New York, Whitney Museum of American Art

Following the news that Polaroid is to end its instant film production, this exhibition on Robert Mapplethorpe's Polaroids is timely as well as insightful. Mapplethorpe made over 1,500 Polaroids between 1970 and 1975 when he was in his twenties. In contrast to the classical, orchestrated images that he made later in his studio, the Polaroids reveal spontaneity and immediacy. The show assembles over 100 black-and-white works, including many that are being exhibited for the first time. Small and intimate, they take in self-portraits, figure studies, still lifes, bondage, and portraits of lovers and friends, such as Patti Smith, Sam Wagstaff, and Marianne Faithfull.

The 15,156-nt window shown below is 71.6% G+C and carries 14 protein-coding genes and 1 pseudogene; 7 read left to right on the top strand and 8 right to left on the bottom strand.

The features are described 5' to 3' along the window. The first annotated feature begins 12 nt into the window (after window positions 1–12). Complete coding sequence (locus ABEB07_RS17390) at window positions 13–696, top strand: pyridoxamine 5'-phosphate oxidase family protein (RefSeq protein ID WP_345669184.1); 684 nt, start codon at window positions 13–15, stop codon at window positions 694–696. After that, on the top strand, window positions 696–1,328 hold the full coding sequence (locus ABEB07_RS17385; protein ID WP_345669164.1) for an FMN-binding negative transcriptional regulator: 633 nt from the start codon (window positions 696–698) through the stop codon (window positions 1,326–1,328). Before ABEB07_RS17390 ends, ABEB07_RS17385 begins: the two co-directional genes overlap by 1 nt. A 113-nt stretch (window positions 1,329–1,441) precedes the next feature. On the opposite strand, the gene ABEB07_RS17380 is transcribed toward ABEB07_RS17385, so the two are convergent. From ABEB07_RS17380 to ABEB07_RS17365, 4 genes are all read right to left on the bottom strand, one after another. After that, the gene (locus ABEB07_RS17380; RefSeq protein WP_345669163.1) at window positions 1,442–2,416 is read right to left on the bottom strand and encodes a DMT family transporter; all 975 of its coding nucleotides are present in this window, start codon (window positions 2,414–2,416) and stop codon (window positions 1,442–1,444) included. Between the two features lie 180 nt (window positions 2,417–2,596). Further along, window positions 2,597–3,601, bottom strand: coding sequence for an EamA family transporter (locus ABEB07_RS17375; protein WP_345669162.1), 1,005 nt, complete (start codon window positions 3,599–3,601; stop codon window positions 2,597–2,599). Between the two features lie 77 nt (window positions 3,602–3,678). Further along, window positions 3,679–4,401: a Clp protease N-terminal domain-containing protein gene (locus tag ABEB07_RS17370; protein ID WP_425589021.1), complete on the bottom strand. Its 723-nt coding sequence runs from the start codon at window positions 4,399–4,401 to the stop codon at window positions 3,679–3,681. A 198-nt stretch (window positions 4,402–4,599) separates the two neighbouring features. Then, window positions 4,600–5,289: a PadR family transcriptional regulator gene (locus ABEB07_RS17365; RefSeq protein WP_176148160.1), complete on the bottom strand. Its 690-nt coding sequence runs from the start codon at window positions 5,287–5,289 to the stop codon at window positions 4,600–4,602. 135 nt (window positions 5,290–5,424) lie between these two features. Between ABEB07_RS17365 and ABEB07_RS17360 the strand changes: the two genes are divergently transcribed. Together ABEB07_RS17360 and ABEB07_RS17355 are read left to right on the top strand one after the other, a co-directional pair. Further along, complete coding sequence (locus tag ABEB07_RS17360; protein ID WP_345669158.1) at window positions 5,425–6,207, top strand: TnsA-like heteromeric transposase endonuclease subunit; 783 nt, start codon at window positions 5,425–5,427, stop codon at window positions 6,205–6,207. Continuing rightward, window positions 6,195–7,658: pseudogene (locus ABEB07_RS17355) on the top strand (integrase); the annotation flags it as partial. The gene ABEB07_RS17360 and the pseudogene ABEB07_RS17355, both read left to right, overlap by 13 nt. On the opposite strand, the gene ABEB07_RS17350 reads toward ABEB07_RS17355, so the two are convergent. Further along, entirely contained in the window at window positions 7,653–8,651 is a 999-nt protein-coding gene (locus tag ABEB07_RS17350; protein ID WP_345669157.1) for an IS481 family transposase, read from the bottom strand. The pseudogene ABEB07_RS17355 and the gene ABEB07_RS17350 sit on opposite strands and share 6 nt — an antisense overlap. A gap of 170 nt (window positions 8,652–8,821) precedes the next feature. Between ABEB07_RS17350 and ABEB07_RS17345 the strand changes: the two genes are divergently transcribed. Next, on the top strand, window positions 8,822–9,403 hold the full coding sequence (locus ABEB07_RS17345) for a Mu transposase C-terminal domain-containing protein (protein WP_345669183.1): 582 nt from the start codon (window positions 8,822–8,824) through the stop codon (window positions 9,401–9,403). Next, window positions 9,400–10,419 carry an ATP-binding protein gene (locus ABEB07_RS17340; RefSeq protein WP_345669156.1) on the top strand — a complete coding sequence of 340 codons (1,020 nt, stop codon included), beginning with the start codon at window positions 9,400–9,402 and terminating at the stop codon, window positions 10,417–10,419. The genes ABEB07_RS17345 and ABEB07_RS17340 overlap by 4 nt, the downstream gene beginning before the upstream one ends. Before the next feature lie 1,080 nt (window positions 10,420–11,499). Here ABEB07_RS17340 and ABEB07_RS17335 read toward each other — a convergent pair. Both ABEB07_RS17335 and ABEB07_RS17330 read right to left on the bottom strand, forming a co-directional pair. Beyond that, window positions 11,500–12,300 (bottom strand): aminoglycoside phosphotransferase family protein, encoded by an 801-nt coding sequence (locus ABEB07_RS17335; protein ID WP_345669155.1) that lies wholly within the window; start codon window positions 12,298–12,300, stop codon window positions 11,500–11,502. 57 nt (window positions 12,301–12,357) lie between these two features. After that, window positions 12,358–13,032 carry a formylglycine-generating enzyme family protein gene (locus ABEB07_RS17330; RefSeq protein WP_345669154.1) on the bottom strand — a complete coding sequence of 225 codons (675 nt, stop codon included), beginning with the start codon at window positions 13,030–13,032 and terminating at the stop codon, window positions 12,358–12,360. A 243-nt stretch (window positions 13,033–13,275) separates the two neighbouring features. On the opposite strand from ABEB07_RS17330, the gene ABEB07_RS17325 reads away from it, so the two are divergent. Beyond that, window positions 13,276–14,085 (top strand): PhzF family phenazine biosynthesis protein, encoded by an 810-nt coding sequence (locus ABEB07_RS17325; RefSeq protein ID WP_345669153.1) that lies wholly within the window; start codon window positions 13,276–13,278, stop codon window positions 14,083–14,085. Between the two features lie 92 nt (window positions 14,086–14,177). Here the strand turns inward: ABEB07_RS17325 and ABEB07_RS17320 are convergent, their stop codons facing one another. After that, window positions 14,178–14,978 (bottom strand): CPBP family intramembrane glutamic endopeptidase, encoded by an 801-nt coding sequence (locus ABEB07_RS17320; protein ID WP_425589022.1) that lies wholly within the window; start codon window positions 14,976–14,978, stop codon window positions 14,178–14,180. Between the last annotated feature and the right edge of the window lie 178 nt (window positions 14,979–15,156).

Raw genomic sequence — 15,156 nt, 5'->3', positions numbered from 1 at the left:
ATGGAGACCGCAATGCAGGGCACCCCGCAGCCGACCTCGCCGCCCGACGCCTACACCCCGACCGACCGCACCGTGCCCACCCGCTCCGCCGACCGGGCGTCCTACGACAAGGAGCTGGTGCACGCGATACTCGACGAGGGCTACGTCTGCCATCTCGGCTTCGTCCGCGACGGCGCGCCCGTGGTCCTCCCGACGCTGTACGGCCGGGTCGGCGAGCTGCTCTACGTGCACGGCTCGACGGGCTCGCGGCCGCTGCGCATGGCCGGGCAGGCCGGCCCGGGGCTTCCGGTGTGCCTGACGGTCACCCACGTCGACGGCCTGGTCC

As Sylvia Wolf, who curated the show in collaboration with the Robert Mapplethorpe Foundation, says, the Polaroids were about "Mapplethorpe learning to see photographically." The rapid results also corresponded with Mapplethorpe's desire to see his images developed quickly. Indeed, in 1988 he described photography as "the perfect medium, or so it seemed, for the '70s and '80s, when everything was fast. If I were to make something that took two weeks to do, I'd lose my enthusiasm. It would become an act of labor and the love would be gone."

May 3 through September 14, 2008
Whitney Museum of American Art
945 Madison Avenue
New York City
T.+1 212 570-3633